Roger Watson, Editor-in-Chief
In a recent entry I reported on a 'wee' problem for nurses and it seems that this is quite a popular topic as we have just published another article in JAN, this time from Australia by Pierce et al (2019) titled: 'Culture, teams and organisations: a qualitative exploration of female nurses’ and midwives’ experiences of urinary symptoms at work.' The aim of the study reported here was to: 'explore nurses’ and midwives’ experiences of urinary symptoms at work'.
Focus groups were held with nearly 100 nurses and the main finding among them was that delayed voiding was the phenomenon related to their experiences of urinary symptoms and this was related to the pressures of the job and putting patients' needs before their own. One nurse reported: 'We cannot make any changes because … when we look after our patients we are not concentrating on ourselves, we are concentrating on them. So unless the nurses should think that it's my health too, I have to go to the toilet, we have to get some time to go. Sometimes when the ward is busy we cannot think anything about you know bladder care, (laughter) nothing you know. We're focusing on patient care.' another reported: 'You just don't feel like you can leave the room. You feel like you can't—you've got to hold it.'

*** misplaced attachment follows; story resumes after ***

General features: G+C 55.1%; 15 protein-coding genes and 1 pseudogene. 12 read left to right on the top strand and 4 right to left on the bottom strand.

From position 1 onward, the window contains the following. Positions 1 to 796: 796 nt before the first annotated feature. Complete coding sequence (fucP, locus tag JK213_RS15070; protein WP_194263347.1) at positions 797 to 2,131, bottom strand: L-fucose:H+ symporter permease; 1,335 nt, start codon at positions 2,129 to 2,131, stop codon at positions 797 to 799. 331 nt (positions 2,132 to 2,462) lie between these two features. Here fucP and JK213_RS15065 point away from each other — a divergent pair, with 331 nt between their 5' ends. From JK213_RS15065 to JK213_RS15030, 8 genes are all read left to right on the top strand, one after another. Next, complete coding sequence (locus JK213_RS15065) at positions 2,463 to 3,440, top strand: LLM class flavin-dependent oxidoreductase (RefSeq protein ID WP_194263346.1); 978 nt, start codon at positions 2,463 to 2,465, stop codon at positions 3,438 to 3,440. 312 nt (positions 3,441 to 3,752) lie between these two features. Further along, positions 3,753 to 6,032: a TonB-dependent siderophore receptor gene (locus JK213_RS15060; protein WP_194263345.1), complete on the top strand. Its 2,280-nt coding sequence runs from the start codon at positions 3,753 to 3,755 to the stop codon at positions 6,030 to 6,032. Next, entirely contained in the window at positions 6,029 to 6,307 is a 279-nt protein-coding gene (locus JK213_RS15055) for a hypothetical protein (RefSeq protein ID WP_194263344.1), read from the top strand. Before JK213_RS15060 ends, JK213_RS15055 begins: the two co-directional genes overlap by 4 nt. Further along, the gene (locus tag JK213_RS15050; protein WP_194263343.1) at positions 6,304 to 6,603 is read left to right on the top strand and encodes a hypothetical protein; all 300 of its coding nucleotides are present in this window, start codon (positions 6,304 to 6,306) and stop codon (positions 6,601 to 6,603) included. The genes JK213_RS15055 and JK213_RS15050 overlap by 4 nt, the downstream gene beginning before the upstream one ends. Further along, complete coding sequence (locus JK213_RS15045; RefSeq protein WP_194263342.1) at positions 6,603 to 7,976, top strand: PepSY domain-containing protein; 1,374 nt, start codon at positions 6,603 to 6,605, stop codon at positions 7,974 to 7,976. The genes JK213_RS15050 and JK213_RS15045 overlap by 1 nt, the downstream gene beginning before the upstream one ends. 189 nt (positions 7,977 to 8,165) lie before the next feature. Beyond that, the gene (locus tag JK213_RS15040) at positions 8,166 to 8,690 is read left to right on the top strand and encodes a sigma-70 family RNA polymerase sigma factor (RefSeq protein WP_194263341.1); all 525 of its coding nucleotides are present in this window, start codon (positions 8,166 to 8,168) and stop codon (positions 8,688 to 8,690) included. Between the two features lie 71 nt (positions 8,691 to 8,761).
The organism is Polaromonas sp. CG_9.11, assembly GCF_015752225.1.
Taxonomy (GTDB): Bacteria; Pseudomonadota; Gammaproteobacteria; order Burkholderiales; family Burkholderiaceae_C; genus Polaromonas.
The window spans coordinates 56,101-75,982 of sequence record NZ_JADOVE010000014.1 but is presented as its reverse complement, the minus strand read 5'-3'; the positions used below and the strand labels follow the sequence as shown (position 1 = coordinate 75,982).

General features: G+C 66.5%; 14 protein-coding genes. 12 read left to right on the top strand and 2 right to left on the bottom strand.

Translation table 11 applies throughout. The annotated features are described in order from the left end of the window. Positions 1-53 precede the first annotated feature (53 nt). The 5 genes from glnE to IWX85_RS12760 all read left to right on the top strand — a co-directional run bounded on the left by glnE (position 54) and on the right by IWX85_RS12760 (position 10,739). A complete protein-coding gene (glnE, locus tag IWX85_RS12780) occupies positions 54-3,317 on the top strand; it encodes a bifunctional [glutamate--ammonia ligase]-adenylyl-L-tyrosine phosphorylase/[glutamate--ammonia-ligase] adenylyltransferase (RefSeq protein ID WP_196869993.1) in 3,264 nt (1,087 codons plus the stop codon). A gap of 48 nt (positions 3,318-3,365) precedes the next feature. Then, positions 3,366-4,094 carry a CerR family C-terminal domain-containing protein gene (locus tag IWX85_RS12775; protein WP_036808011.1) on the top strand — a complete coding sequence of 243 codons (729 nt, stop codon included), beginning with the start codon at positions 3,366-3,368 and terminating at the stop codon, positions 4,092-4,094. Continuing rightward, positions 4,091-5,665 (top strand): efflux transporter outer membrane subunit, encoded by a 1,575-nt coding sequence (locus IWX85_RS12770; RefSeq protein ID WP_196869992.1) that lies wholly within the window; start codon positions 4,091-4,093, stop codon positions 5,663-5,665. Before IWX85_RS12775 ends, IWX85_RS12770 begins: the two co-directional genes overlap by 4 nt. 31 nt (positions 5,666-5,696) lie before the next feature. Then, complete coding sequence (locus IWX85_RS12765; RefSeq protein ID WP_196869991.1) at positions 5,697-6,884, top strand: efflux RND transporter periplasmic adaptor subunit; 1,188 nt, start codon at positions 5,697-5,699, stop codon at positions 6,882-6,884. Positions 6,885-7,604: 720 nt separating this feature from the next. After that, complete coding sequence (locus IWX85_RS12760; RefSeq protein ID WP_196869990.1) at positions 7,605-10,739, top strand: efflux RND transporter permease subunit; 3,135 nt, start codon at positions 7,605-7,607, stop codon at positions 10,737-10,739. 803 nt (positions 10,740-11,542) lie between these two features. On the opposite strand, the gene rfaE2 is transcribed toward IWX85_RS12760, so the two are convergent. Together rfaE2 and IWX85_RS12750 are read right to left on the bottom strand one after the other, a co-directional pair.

The authors conclude: 'A nurse's ability to have autonomy over bladder function in the workplace is an urgent health priority and an unrecognized workforce occupational health issue. Nurses’ experience of urinary symptoms at work and behaviours in response to sensory cues for bladder emptying, are largely dependent on socioecological influences. Nurses themselves indicate that suppression of urinary urge and delayed voiding arise from a work culture of “patient‐first” care, reflecting a dilemma of patient care at the expense of self.'
You can listen to this as a podcast
Pierce, H. , Perry, L. , Gallagher, R. and Chiarelli, P. (2019), Culture, teams and organisations: a qualitative exploration of female nurses’ and midwives’ experiences of urinary symptoms at work. J Adv Nurs. doi:10.1111/jan.13951